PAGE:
Tesla (NASDAQ:TSLA) is recalling over 9,100 Model X cars and 400 Model Y SUVs just six days after Consumer Reports questioned the reliability of several models.

While the more extensive recall is for a largely cosmetic problem, the other is a serious safety issue that increases the risk of a crash. The product testing service dinged the Model S and Y over issues that have become increasingly well known to owners.

Tesla Model 3

The Tesla Model 3 is the only Tesla that Consumer Reports still recommends. Image source: Tesla.

According to the National Highway Traffic Safety Administration (NHTSA), Tesla became aware of a quality control problem involving appliques on the roof of its Model X cars that could come loose and fall off over time because they were improperly prepped for attachment. While not a safety issue, the wayward appliques could cause a road hazard, so Tesla voluntarily initiated the recall to correct the problem.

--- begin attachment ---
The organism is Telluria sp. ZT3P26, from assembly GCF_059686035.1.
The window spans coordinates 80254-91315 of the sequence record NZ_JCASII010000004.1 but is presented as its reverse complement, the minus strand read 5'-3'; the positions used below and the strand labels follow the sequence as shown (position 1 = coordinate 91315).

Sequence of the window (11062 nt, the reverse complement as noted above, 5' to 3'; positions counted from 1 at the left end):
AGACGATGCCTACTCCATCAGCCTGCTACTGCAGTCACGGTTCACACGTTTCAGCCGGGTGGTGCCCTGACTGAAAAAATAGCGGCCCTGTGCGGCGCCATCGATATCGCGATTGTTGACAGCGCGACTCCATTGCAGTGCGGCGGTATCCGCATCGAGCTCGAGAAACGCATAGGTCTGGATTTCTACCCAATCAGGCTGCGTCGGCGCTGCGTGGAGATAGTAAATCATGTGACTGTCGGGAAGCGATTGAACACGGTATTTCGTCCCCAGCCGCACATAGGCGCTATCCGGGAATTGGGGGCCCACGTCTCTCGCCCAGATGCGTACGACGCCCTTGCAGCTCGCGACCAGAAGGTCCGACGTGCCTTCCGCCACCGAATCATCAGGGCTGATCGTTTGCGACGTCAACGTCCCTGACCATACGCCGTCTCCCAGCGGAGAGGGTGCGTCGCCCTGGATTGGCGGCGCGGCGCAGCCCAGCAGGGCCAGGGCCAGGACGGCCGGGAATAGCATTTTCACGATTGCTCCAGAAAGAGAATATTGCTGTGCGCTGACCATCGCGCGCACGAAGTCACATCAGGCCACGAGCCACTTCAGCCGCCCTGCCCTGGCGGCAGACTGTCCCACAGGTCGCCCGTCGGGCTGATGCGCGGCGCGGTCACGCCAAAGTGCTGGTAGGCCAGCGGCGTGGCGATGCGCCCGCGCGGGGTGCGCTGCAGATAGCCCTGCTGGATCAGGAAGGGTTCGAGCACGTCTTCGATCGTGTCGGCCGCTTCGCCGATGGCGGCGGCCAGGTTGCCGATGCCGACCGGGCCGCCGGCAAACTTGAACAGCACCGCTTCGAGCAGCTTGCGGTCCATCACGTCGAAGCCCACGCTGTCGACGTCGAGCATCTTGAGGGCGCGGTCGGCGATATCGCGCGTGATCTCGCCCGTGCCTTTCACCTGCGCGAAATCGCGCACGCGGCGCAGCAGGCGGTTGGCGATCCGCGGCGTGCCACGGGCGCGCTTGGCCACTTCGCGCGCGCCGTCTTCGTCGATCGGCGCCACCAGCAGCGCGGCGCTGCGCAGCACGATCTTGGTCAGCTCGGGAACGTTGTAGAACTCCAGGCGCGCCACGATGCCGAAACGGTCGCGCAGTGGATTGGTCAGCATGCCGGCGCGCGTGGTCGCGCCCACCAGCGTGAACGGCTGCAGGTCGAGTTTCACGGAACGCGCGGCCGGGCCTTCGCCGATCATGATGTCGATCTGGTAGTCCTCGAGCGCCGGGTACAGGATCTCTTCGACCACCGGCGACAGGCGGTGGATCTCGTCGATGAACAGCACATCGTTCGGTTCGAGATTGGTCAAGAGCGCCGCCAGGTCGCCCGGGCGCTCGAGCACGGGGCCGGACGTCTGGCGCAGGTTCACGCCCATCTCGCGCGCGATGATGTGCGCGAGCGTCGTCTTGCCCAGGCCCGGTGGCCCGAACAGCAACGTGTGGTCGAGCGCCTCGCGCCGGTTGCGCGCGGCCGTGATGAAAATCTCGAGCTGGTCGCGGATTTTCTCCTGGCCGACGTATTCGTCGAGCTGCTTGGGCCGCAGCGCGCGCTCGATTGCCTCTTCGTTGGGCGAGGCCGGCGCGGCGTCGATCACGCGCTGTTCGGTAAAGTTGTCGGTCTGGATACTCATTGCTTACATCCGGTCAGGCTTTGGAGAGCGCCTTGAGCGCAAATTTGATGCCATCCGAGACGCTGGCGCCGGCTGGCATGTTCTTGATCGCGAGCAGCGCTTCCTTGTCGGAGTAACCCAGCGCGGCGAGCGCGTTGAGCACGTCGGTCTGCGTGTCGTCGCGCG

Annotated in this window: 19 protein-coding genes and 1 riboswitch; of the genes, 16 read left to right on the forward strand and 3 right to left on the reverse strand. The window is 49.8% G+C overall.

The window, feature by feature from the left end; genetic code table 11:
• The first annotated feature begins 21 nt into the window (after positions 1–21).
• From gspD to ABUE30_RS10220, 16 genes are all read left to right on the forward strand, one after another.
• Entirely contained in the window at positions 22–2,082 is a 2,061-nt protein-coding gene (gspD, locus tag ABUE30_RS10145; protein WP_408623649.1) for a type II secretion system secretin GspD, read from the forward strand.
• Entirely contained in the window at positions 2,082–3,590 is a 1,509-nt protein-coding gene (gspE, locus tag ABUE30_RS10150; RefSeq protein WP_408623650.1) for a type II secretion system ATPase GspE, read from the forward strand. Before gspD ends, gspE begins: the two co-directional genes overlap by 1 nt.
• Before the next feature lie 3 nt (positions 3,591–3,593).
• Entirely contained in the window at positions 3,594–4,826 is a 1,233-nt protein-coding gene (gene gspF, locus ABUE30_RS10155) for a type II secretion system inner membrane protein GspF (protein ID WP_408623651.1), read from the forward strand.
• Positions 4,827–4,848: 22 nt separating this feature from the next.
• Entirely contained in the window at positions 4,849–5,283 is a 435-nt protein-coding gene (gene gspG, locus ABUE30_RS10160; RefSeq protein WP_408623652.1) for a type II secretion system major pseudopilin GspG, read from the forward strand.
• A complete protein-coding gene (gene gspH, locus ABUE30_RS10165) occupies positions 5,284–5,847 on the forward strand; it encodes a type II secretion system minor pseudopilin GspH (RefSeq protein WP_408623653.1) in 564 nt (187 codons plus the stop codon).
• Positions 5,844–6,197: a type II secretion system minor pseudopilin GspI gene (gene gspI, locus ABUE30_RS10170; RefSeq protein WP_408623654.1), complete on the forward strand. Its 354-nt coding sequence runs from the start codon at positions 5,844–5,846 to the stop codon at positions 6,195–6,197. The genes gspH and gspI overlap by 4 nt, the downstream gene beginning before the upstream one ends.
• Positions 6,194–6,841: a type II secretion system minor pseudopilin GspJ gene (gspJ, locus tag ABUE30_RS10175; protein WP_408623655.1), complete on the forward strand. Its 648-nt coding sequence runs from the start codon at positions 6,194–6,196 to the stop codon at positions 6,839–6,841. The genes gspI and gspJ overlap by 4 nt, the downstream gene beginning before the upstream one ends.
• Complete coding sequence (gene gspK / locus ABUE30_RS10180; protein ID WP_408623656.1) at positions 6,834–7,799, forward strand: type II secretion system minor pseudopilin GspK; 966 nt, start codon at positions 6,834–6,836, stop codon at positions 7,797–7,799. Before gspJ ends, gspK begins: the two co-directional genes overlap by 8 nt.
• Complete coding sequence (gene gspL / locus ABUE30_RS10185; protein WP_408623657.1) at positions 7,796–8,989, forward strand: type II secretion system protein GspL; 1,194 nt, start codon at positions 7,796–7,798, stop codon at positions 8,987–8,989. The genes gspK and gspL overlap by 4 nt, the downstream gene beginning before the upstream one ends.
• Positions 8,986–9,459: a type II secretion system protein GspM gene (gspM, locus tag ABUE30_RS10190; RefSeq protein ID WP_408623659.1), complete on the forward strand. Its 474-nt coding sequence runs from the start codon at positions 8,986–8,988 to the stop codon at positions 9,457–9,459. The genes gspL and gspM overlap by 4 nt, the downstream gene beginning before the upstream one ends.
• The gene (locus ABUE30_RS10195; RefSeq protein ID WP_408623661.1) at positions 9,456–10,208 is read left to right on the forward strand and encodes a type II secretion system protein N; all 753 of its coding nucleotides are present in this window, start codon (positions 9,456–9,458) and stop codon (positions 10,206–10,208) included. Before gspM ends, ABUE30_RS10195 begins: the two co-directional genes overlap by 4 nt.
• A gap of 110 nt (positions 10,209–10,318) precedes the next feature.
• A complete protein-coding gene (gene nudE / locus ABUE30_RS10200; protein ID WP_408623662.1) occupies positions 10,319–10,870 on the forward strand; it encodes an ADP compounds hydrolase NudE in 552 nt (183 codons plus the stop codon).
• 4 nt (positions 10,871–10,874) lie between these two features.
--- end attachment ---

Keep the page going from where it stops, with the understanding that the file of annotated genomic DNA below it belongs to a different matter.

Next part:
For the Model Y, though, the NHTSA said there is a problem with the bolts connecting the front upper control arm and steering knuckle that hadn't been properly tightened. That could lead to the control arm becoming detached, which would inhibit a driver's ability to steer, increasing the risk of a crash.

Consumer Reports said the Model Y has "well below average reliability," while the Model S suffered from problems with its air suspension, main computer, and touchscreen controls. The latter was a striking reversal because the publication in 2015 ranked the Model S as its top-rated car ever, and it could hurt Tesla's ability to meet its sales goals.

While the publication's staff has always rated the cars highly, the reliability ratings are derived from the experiences of actual owners, which could lead potential buyers to seek out other electric vehicles to purchase. 

This article represents the opinion of the writer, who may disagree with the “official” recommendation position of a Motley Fool premium advisory service. We’re motley! Questioning an investing thesis -- even one of our own -- helps us all think critically about investing and make decisions that help us become smarter, happier, and richer.